Document Type

Article

Publication Date

Fall 10-8-2020

Abstract

This report presents the results of a benefit cost analysis of various options for adapting West Cliff Drive (in the City of Santa Cruz, California) to sea level rise as identified through extensive technical analysis and community input. This report has built on previous work completed as part of the West Cliff Drive Adaptation and Management Plan project. The previous work products provided much of the information needed for this benefit cost analysis included an existing conditions inventory, future exposure and vulnerability assessment, and an adaptation alternatives analysis. Since most of the West Cliff Drive corridor is publicly owned by the City of Santa Cruz and California State Parks, results of the future exposure and vulnerability assessment showed that little private property and only small portions of public infrastructure is at risk in the future. Thus, the benefit cost analysis focuses primarily on changes to the recreational uses of the West Cliff Drive corridor.

One challenge to adaptation planning is the uncertainty associated with the rate and elevation of sea level rise at future points of time, critical to the question of what to do and when. To deal with this uncertainty, the benefit cost analysis uses a technique called Monte Carlo analysis, a technique to test many different possible scenarios of sea level rise; in this analysis, 100,000 different scenarios were examined in every run of the analysis. The underlying sea level rise data is the same as used by the State of California in its various sea level rise planning guidance documents. This approach to the benefit cost analysis allows an estimate not only of net benefits but also the probability of positive net benefits of each adaptation strategy.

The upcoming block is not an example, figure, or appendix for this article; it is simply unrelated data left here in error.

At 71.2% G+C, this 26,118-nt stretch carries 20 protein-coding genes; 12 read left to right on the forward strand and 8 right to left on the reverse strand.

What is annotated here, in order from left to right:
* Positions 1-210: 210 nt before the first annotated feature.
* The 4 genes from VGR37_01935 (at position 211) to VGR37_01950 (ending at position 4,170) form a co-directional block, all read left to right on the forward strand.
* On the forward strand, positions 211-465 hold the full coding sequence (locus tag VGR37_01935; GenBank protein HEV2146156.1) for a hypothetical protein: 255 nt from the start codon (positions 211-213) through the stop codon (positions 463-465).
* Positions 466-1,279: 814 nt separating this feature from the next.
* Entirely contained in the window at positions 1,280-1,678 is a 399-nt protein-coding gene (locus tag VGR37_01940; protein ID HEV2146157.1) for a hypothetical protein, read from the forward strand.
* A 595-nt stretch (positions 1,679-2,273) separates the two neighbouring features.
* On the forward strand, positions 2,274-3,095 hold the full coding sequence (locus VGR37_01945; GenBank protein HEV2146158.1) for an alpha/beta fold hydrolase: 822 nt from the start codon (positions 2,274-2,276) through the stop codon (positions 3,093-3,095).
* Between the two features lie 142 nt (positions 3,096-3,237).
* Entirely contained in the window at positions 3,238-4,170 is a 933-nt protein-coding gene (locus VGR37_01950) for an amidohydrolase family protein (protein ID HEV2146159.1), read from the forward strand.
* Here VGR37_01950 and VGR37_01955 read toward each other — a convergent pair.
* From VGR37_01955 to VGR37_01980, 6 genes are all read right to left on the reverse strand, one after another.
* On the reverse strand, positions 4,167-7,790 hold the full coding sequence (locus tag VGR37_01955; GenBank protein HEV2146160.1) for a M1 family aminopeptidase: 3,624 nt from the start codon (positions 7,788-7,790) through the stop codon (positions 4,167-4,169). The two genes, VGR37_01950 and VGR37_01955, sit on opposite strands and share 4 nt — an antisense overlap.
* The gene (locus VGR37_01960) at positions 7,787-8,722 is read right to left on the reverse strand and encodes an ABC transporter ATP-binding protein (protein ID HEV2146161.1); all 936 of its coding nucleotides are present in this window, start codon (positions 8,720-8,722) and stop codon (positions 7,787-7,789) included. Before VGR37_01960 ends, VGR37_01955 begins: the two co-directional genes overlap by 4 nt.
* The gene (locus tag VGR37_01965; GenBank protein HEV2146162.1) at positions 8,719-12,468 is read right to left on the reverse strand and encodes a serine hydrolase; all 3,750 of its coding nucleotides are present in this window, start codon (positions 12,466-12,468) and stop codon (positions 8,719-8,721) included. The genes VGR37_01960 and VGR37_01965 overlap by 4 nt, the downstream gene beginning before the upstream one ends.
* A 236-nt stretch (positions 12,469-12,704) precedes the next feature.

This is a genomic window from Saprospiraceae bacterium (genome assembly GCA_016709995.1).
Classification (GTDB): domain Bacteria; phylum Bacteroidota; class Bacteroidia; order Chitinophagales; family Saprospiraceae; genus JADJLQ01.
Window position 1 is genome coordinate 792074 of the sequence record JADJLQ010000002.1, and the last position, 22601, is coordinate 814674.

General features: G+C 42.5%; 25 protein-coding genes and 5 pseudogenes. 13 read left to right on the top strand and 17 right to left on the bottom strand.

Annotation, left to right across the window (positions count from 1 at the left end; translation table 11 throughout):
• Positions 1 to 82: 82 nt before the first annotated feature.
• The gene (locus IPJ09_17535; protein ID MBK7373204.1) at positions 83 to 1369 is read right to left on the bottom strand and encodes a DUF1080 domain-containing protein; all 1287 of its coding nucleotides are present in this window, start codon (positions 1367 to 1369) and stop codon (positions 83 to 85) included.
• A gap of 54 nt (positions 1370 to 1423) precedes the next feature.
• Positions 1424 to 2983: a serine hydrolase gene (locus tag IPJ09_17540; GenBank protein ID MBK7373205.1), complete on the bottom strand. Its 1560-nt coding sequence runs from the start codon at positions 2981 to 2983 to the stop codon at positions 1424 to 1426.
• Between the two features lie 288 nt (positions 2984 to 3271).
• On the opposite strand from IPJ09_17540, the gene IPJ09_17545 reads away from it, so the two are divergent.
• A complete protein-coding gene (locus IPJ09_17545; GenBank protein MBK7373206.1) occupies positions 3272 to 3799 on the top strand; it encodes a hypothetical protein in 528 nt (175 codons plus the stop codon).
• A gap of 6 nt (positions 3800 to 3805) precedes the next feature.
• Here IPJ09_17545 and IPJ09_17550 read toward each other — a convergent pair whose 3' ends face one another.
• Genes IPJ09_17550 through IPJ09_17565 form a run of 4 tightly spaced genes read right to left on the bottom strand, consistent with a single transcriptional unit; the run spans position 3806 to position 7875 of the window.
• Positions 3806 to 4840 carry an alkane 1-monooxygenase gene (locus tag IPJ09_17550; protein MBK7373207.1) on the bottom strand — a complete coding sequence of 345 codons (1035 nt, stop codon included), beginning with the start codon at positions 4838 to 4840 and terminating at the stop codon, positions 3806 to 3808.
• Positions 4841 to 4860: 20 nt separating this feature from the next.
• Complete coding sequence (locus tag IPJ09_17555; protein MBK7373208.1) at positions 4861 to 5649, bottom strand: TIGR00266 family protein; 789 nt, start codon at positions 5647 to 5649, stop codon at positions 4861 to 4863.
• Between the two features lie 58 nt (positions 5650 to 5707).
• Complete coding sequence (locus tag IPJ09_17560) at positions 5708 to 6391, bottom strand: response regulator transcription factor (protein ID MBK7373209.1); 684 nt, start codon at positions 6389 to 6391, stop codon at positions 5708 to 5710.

The purpose of this benefit cost analysis is to compare the economic benefits and costs of the coastal adaptation options aimed at managing coastal erosion to a future in which no additional adaptation actions beyond those routinely taken by the City are taken. The benefit cost analysis is designed to support a choice between those different adaptation strategies which involve substantial new expenditures by the City the or “business as usual” strategy. The fundamental question is whether it is economically worthwhile for the City to invest substantial resources in adapting to sea level rise along West Cliff Drive compared with continuing as they have in the past? Economically worthwhile projects have benefits greater than costs, taking into account the differences in timing of spending and receipt of benefits. This concept is called the net present value.

Four scenarios are examined:

  • Business as Usual – No actions are taken beyond routine maintenance and irregular emergency repairs
  • Managed Retreat – Existing armoring structures are removed, and natural erosion and shoreline processes restored.
  • Recreation Focused Strategy – A combination of sand management, reduction in coastal armoring footprints and sand retention structures along with structural adaptation in high hazard areas such as sea caves.
  • Protection Focused Strategy – Projects that stabilize the shoreline such as revetments, seawalls, filling of sea caves, and construction of artificial bedrock.

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